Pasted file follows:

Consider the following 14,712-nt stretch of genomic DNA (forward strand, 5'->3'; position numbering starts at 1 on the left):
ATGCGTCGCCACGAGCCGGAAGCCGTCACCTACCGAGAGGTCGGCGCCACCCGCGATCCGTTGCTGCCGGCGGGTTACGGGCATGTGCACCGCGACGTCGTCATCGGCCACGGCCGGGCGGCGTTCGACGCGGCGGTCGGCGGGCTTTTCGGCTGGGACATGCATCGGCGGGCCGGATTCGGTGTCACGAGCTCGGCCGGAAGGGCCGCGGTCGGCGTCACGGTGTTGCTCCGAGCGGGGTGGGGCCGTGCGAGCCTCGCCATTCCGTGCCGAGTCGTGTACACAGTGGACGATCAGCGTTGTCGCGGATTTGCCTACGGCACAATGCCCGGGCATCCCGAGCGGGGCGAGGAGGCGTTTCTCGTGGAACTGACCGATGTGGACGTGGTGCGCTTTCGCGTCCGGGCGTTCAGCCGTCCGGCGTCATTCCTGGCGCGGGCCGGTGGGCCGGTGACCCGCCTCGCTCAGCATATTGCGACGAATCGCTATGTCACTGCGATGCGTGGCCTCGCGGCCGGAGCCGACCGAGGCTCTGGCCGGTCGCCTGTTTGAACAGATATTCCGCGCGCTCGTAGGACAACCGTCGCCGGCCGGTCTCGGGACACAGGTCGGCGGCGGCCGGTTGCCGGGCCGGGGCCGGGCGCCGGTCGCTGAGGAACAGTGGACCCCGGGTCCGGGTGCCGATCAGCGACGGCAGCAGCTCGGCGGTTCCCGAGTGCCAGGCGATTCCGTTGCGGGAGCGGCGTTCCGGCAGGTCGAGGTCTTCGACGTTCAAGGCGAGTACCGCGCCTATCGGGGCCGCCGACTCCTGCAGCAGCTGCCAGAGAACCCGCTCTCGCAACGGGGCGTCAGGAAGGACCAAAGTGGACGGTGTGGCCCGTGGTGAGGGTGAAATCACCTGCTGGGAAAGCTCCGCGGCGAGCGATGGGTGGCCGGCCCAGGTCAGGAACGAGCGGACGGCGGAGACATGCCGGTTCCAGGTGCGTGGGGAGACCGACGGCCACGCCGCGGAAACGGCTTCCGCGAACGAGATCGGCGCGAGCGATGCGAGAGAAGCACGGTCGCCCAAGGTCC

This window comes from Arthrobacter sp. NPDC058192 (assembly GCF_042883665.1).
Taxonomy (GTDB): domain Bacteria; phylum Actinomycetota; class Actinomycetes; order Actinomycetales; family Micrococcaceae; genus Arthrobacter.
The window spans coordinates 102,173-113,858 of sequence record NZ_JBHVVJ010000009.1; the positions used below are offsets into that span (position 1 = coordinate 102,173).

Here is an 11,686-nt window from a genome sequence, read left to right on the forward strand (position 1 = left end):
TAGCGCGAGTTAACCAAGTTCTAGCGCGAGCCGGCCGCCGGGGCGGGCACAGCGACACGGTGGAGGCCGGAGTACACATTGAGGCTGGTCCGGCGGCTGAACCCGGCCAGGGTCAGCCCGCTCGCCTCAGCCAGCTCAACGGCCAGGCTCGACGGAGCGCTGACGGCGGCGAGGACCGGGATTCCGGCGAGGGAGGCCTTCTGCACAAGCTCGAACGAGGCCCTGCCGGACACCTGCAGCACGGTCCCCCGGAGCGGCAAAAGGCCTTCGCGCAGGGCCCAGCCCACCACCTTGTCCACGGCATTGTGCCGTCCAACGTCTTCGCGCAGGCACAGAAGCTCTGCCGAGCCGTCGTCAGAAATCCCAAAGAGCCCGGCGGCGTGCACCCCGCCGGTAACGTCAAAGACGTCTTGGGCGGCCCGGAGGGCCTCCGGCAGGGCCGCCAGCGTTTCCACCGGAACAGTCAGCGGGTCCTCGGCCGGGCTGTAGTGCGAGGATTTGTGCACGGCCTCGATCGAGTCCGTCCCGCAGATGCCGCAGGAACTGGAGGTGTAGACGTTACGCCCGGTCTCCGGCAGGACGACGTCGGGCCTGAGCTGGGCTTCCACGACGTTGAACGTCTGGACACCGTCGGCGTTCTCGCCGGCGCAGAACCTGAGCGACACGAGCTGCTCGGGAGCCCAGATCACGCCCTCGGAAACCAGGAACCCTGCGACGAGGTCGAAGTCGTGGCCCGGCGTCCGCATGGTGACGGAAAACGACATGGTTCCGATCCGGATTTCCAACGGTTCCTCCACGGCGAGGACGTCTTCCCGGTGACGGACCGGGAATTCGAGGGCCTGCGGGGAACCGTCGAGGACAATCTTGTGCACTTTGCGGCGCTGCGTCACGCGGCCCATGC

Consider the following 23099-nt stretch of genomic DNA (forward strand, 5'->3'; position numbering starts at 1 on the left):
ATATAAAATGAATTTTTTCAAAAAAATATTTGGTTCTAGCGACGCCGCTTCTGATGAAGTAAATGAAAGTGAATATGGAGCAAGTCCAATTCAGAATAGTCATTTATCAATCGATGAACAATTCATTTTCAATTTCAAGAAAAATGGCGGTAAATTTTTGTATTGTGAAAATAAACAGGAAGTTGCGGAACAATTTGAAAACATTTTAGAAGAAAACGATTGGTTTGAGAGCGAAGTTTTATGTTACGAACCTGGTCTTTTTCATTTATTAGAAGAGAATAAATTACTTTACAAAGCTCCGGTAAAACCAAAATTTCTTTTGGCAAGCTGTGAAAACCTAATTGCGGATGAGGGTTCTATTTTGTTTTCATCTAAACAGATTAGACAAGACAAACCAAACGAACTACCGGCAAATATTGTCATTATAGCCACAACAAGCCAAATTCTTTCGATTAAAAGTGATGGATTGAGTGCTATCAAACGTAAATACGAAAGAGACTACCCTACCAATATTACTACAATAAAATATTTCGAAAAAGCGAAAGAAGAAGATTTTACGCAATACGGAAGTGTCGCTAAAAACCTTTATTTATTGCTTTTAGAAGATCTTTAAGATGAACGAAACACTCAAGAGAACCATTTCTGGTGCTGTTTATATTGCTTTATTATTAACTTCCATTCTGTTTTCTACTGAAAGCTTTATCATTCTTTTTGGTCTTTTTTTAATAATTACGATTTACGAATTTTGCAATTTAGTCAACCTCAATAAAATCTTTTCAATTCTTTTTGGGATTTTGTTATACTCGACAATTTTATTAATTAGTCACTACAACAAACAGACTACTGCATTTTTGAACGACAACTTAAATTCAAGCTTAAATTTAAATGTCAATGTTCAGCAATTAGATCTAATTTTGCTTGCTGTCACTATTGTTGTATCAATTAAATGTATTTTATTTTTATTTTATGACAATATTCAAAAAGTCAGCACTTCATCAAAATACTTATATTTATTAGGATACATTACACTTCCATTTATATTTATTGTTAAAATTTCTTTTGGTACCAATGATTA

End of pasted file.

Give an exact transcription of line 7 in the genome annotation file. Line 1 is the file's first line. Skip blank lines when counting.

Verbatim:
TAGCGCGAGTTAACCAAGTTCTAGCGCGAGCCGGCCGCCGGGGCGGGCACAGCGACACGGTGGAGGCCGGAGTACACATTGAGGCTGGTCCGGCGGCTGAACCCGGCCAGGGTCAGCCCGCTCGCCTCAGCCAGCTCAACGGCCAGGCTCGACGGAGCGCTGACGGCGGCGAGGACCGGGATTCCGGCGAGGGAGGCCTTCTGCACAAGCTCGAACGAGGCCCTGCCGGACACCTGCAGCACGGTCCCCCGGAGCGGCAAAAGGCCTTCGCGCAGGGCCCAGCCCACCACCTTGTCCACGGCATTGTGCCGTCCAACGTCTTCGCGCAGGCACAGAAGCTCTGCCGAGCCGTCGTCAGAAATCCCAAAGAGCCCGGCGGCGTGCACCCCGCCGGTAACGTCAAAGACGTCTTGGGCGGCCCGGAGGGCCTCCGGCAGGGCCGCCAGCGTTTCCACCGGAACAGTCAGCGGGTCCTCGGCCGGGCTGTAGTGCGAGGATTTGTGCACGGCCTCGATCGAGTCCGTCCCGCAGATGCCGCAGGAACTGGAGGTGTAGACGTTACGCCCGGTCTCCGGCAGGACGACGTCGGGCCTGAGCTGGGCTTCCACGACGTTGAACGTCTGGACACCGTCGGCGTTCTCGCCGGCGCAGAACCTGAGCGACACGAGCTGCTCGGGAGCCCAGATCACGCCCTCGGAAACCAGGAACCCTGCGACGAGGTCGAAGTCGTGGCCCGGCGTCCGCATGGTGACGGAAAACGACATGGTTCCGATCCGGATTTCCAACGGTTCCTCCACGGCGAGGACGTCTTCCCGGTGACGGACCGGGAATTCGAGGGCCTGCGGGGAACCGTCGAGGACAATCTTGTGCACTTTGCGGCGCTGCGTCACGCGGCCCATGC